Rush Hour: A guerilla campaign conceived around the idea ‘What Lekker Suits Me Best?'.
Lekker Bikes were looking for a new way to raise awareness of their range of Dutch designed bikes over Summer, 2020-21.
The goal was to encourage younger riders to become more acquainted with the benefits of each model and book in for a test drive using the website.
Lekker is very well in known in its native Netherlands but needed a strong push to build the brand in Melbourne.
The sleek, European design and higher price point had to be presented as a smart choice next to the many cheaper options available.
My first submission, 'Invisible Technology', sought to highlight the advanced performance offered by Lekker Bikes that was not immediately apparent from the minimalist design.
‘Rush Hour’, on the other hand, tapped into the re-evaluation of work/life balance that accompanied many months of lockdown in Melbourne.
I also took a test drive of the latest eBike and wrote a review post.
Rush Hour was selected by Lekker to send to its head office in The Netherlands.
It was conceived as a guerrilla campaign to draw attention to beautiful, scenic bike routes around Melbourne. We would identify the best natural views and art installations by simply using the #what’s-your-rush? tag alongside a Lekker logo.
This could be achieved with chalk stencils, spray-painted signs, banners, t-shirts and bottled water/refreshment stands in interesting locations along bike routes.
The question: What’s your rush? was intended to create an association between exhilarating outdoor experiences and the Lekker brand.
The second part of the campaign would use the same tag to invite the viewer to actively consider which Lekker bike might be right for them.
A rider appears on two different Lekker bikes either side of an image. It might be an Amsterdam regular 8 speed bike on one side, and an Amsterdam GT Enviolo eBike on the other.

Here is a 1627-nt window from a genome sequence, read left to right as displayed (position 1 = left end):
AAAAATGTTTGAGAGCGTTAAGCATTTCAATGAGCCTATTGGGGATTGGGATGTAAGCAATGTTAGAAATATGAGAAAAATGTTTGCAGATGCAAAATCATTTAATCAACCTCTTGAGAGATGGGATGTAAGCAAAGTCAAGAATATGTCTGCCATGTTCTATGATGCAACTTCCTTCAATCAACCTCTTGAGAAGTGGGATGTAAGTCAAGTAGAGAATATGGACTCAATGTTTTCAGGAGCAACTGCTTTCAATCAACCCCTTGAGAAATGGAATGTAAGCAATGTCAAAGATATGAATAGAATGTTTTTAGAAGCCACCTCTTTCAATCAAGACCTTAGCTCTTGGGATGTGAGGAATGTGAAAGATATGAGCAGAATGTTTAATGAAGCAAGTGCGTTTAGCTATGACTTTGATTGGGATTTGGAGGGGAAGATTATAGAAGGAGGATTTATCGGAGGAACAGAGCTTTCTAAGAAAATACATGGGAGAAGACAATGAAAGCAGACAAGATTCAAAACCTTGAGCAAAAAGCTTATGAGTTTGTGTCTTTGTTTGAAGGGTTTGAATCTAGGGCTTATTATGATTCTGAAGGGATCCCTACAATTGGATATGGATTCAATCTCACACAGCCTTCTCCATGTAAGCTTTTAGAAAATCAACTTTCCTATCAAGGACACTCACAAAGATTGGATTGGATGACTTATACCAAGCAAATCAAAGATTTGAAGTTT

What’s your Rush?, in this context, now puts the emphasis on choice. It suggests that the rider could have trouble choosing between them.
The call to action would encourage buyers to more closely consider the features available and book in for a test drive.
A tongue-in-cheek visual campaign used pointers to highlight the benefits of the bike in the picture but also attractive qualities in the rider.
The words are presented in an unexpected context which imply excitement rather than stress or frustration; a sense of exhilaration that transforms the daily commute into a time of joy.
― Maria Alejandra Perdomo, Marketing Lead Australia (Lekker Bikes)
Lekker Bikes are based on classic minimalist Dutch design but they boast some of the most exciting new technology going around.
The Amsterdam GT Enviolo CT eBike stood out because, while we all love a bit of exercise every day, the ability to vary the amount of grunt you put in to those hills lets you arrive looking (and smelling) fresh for work whenever you need to.
It’s also powerful and strong enough to take off for long rides on the weekend.
The Satin Black highlights the pretty gorgeous Lekker minimalism, but there’s also a fresh new Concrete Blue edition for those who crave some extra flair and dare.
It’s available for pre-order in a 61cm, 58cm and 52cm frame. Standing at 183cm tall I felt the 58cm frame was perfect.
Personally, I’d always imagined eBikes to be bulky, weird-looking scooter hybrids.
The Enviolo eBike is remarkably sleek - like the smooth commuter speedster you’d ride to work.
There again, the Enviolo is probably like no other eBike you’ve experienced.
Stepless gear shifting is a marvel and gets rid of that irritating clunk between gears. The power interface (on the left) lets you select the degree of support and provides access to a range of other functions like on-board lights and distance tracker.
The drive motor is located in the centre of the frame so it powers both front and rear wheels as required, and automatically adjusts the torque to the road.
The drive train uses a carbon fibre band rather than a traditional metal link chain so it’s extremely lightweight and maintenance free.
It really feels and handles just like a regular sports bike but with a superhuman reserve of power when you need it. You can increase or decrease the level of assistance, or even just turn it off altogether when you want to get some hills into those glutes! Either way you always feel like you’re in complete control.
The Enviolo’s pedals always feel engaged with your forward motion so you never get that feeling of 'air cycling' or being towed along by the drive motor - a common failing of lesser quality eBikes.
The gear mechanism lets you control take off speed and slowing down just as you would on a conventional bike.
The battery itself is easily removed (against theft or to upgrade to higher capacity) and you simply recharge it in the office with a standard electric socket. Too easy.
The Envolio eBike ticks plenty of boxes for busy city riding and promises a great off-road escape on the weekend.